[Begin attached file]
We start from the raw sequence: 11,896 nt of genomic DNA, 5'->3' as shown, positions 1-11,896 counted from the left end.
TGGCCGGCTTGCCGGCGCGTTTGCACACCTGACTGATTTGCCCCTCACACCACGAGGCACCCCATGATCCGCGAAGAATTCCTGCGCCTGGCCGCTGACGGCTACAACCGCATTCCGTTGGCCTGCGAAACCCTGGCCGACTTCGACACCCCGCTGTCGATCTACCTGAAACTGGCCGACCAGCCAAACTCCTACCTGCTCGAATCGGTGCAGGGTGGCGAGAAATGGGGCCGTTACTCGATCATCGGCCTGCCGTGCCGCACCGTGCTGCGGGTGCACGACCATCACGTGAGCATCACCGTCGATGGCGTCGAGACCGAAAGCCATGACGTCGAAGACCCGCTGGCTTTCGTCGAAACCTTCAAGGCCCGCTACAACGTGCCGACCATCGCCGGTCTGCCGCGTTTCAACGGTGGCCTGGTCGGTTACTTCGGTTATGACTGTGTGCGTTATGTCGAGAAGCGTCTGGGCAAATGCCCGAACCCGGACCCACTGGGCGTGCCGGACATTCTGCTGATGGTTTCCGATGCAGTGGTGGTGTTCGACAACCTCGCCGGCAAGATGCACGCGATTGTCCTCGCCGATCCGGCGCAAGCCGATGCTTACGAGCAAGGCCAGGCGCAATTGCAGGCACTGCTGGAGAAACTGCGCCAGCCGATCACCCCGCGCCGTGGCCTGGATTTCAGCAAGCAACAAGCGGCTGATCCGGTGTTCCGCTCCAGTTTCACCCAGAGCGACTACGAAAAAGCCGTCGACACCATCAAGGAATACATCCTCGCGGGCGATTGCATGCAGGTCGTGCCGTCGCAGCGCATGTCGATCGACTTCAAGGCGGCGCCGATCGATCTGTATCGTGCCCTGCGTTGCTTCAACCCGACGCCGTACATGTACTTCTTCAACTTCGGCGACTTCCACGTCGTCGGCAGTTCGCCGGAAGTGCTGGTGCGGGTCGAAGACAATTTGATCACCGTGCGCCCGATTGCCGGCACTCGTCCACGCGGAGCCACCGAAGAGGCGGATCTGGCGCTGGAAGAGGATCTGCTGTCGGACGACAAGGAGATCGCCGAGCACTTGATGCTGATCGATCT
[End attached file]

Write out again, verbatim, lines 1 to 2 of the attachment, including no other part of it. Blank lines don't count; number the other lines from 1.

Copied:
We start from the raw sequence: 11,896 nt of genomic DNA, 5'->3' as shown, positions 1-11,896 counted from the left end.
TGGCCGGCTTGCCGGCGCGTTTGCACACCTGACTGATTTGCCCCTCACACCACGAGGCACCCCATGATCCGCGAAGAATTCCTGCGCCTGGCCGCTGACGGCTACAACCGCATTCCGTTGGCCTGCGAAACCCTGGCCGACTTCGACACCCCGCTGTCGATCTACCTGAAACTGGCCGACCAGCCAAACTCCTACCTGCTCGAATCGGTGCAGGGTGGCGAGAAATGGGGCCGTTACTCGATCATCGGCCTGCCGTGCCGCACCGTGCTGCGGGTGCACGACCATCACGTGAGCATCACCGTCGATGGCGTCGAGACCGAAAGCCATGACGTCGAAGACCCGCTGGCTTTCGTCGAAACCTTCAAGGCCCGCTACAACGTGCCGACCATCGCCGGTCTGCCGCGTTTCAACGGTGGCCTGGTCGGTTACTTCGGTTATGACTGTGTGCGTTATGTCGAGAAGCGTCTGGGCAAATGCCCGAACCCGGACCCACTGGGCGTGCCGGACATTCTGCTGATGGTTTCCGATGCAGTGGTGGTGTTCGACAACCTCGCCGGCAAGATGCACGCGATTGTCCTCGCCGATCCGGCGCAAGCCGATGCTTACGAGCAAGGCCAGGCGCAATTGCAGGCACTGCTGGAGAAACTGCGCCAGCCGATCACCCCGCGCCGTGGCCTGGATTTCAGCAAGCAACAAGCGGCTGATCCGGTGTTCCGCTCCAGTTTCACCCAGAGCGACTACGAAAAAGCCGTCGACACCATCAAGGAATACATCCTCGCGGGCGATTGCATGCAGGTCGTGCCGTCGCAGCGCATGTCGATCGACTTCAAGGCGGCGCCGATCGATCTGTATCGTGCCCTGCGTTGCTTCAACCCGACGCCGTACATGTACTTCTTCAACTTCGGCGACTTCCACGTCGTCGGCAGTTCGCCGGAAGTGCTGGTGCGGGTCGAAGACAATTTGATCACCGTGCGCCCGATTGCCGGCACTCGTCCACGCGGAGCCACCGAAGAGGCGGATCTGGCGCTGGAAGAGGATCTGCTGTCGGACGACAAGGAGATCGCCGAGCACTTGATGCTGATCGATCT